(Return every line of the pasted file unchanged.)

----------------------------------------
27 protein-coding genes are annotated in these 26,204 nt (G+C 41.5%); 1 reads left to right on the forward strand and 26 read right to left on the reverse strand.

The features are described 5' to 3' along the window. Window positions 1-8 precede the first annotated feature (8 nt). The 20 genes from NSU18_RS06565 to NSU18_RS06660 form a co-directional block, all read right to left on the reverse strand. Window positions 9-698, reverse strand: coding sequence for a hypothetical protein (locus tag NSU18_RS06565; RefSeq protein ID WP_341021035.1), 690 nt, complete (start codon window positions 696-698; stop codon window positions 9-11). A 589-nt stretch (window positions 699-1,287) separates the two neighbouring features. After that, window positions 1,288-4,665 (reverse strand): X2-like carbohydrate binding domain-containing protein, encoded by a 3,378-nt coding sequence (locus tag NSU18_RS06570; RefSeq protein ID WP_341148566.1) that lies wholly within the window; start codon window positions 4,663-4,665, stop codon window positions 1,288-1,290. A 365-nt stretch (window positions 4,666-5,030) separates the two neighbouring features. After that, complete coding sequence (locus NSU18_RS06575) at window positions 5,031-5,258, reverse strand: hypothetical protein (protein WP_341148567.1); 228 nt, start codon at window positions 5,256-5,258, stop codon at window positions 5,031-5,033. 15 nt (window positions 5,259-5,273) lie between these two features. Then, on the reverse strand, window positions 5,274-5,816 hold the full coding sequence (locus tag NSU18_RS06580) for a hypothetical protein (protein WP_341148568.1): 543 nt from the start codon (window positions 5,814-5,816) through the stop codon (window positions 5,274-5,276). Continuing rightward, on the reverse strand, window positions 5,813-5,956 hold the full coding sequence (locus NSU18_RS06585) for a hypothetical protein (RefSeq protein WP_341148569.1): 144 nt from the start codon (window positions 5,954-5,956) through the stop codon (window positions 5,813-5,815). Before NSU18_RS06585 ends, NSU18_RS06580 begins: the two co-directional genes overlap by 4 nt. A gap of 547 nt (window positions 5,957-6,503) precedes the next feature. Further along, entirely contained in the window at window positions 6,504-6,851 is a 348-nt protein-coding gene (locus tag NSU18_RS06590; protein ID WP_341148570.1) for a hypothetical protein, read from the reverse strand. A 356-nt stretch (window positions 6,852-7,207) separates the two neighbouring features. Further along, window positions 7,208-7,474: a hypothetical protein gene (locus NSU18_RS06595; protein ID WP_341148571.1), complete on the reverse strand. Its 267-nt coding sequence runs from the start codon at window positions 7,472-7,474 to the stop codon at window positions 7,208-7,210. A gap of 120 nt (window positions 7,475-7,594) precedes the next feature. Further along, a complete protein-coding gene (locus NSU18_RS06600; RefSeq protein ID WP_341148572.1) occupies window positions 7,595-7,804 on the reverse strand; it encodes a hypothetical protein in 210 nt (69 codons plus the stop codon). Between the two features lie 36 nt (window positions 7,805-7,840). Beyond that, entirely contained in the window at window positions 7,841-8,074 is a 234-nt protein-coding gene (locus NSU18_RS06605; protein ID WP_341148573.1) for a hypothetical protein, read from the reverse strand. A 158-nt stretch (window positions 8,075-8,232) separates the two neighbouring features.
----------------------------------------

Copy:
27 protein-coding genes are annotated in these 26,204 nt (G+C 41.5%); 1 reads left to right on the forward strand and 26 read right to left on the reverse strand.

The features are described 5' to 3' along the window. Window positions 1-8 precede the first annotated feature (8 nt). The 20 genes from NSU18_RS06565 to NSU18_RS06660 form a co-directional block, all read right to left on the reverse strand. Window positions 9-698, reverse strand: coding sequence for a hypothetical protein (locus tag NSU18_RS06565; RefSeq protein ID WP_341021035.1), 690 nt, complete (start codon window positions 696-698; stop codon window positions 9-11). A 589-nt stretch (window positions 699-1,287) separates the two neighbouring features. After that, window positions 1,288-4,665 (reverse strand): X2-like carbohydrate binding domain-containing protein, encoded by a 3,378-nt coding sequence (locus tag NSU18_RS06570; RefSeq protein ID WP_341148566.1) that lies wholly within the window; start codon window positions 4,663-4,665, stop codon window positions 1,288-1,290. A 365-nt stretch (window positions 4,666-5,030) separates the two neighbouring features. After that, complete coding sequence (locus NSU18_RS06575) at window positions 5,031-5,258, reverse strand: hypothetical protein (protein WP_341148567.1); 228 nt, start codon at window positions 5,256-5,258, stop codon at window positions 5,031-5,033. 15 nt (window positions 5,259-5,273) lie between these two features. Then, on the reverse strand, window positions 5,274-5,816 hold the full coding sequence (locus tag NSU18_RS06580) for a hypothetical protein (protein WP_341148568.1): 543 nt from the start codon (window positions 5,814-5,816) through the stop codon (window positions 5,274-5,276). Continuing rightward, on the reverse strand, window positions 5,813-5,956 hold the full coding sequence (locus NSU18_RS06585) for a hypothetical protein (RefSeq protein WP_341148569.1): 144 nt from the start codon (window positions 5,954-5,956) through the stop codon (window positions 5,813-5,815). Before NSU18_RS06585 ends, NSU18_RS06580 begins: the two co-directional genes overlap by 4 nt. A gap of 547 nt (window positions 5,957-6,503) precedes the next feature. Further along, entirely contained in the window at window positions 6,504-6,851 is a 348-nt protein-coding gene (locus tag NSU18_RS06590; protein ID WP_341148570.1) for a hypothetical protein, read from the reverse strand. A 356-nt stretch (window positions 6,852-7,207) separates the two neighbouring features. Further along, window positions 7,208-7,474: a hypothetical protein gene (locus NSU18_RS06595; protein ID WP_341148571.1), complete on the reverse strand. Its 267-nt coding sequence runs from the start codon at window positions 7,472-7,474 to the stop codon at window positions 7,208-7,210. A gap of 120 nt (window positions 7,475-7,594) precedes the next feature. Further along, a complete protein-coding gene (locus NSU18_RS06600; RefSeq protein ID WP_341148572.1) occupies window positions 7,595-7,804 on the reverse strand; it encodes a hypothetical protein in 210 nt (69 codons plus the stop codon). Between the two features lie 36 nt (window positions 7,805-7,840). Beyond that, entirely contained in the window at window positions 7,841-8,074 is a 234-nt protein-coding gene (locus NSU18_RS06605; protein ID WP_341148573.1) for a hypothetical protein, read from the reverse strand. A 158-nt stretch (window positions 8,075-8,232) separates the two neighbouring features.